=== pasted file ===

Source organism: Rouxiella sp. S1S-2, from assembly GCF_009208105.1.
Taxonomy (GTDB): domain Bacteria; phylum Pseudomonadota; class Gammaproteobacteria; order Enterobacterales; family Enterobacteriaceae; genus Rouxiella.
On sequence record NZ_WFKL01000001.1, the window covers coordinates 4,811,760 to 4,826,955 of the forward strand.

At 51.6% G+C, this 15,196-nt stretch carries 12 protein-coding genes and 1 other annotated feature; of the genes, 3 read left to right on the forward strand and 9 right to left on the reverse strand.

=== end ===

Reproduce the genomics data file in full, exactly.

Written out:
Source organism: Rouxiella sp. S1S-2, from assembly GCF_009208105.1.
Taxonomy (GTDB): domain Bacteria; phylum Pseudomonadota; class Gammaproteobacteria; order Enterobacterales; family Enterobacteriaceae; genus Rouxiella.
On sequence record NZ_WFKL01000001.1, the window covers coordinates 4,811,760 to 4,826,955 of the forward strand.

At 51.6% G+C, this 15,196-nt stretch carries 12 protein-coding genes and 1 other annotated feature; of the genes, 3 read left to right on the forward strand and 9 right to left on the reverse strand.